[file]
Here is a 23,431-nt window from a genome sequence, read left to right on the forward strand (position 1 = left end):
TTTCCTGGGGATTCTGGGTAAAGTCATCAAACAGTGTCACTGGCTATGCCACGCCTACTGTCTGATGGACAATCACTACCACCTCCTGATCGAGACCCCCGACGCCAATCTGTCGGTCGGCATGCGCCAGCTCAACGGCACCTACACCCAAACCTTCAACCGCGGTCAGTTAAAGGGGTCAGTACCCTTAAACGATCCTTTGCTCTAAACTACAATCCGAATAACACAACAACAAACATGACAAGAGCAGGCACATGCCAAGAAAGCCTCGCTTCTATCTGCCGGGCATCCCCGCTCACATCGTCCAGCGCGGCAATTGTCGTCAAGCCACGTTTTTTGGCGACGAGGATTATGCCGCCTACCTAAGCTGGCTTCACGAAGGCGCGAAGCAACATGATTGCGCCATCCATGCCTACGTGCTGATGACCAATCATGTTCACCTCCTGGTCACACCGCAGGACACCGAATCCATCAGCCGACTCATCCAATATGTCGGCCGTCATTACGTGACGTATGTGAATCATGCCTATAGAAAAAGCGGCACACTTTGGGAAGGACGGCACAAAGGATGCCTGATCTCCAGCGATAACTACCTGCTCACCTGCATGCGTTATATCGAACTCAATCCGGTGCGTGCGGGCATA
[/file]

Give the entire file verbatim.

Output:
Here is a 23,431-nt window from a genome sequence, read left to right on the forward strand (position 1 = left end):
TTTCCTGGGGATTCTGGGTAAAGTCATCAAACAGTGTCACTGGCTATGCCACGCCTACTGTCTGATGGACAATCACTACCACCTCCTGATCGAGACCCCCGACGCCAATCTGTCGGTCGGCATGCGCCAGCTCAACGGCACCTACACCCAAACCTTCAACCGCGGTCAGTTAAAGGGGTCAGTACCCTTAAACGATCCTTTGCTCTAAACTACAATCCGAATAACACAACAACAAACATGACAAGAGCAGGCACATGCCAAGAAAGCCTCGCTTCTATCTGCCGGGCATCCCCGCTCACATCGTCCAGCGCGGCAATTGTCGTCAAGCCACGTTTTTTGGCGACGAGGATTATGCCGCCTACCTAAGCTGGCTTCACGAAGGCGCGAAGCAACATGATTGCGCCATCCATGCCTACGTGCTGATGACCAATCATGTTCACCTCCTGGTCACACCGCAGGACACCGAATCCATCAGCCGACTCATCCAATATGTCGGCCGTCATTACGTGACGTATGTGAATCATGCCTATAGAAAAAGCGGCACACTTTGGGAAGGACGGCACAAAGGATGCCTGATCTCCAGCGATAACTACCTGCTCACCTGCATGCGTTATATCGAACTCAATCCGGTGCGTGCGGGCATA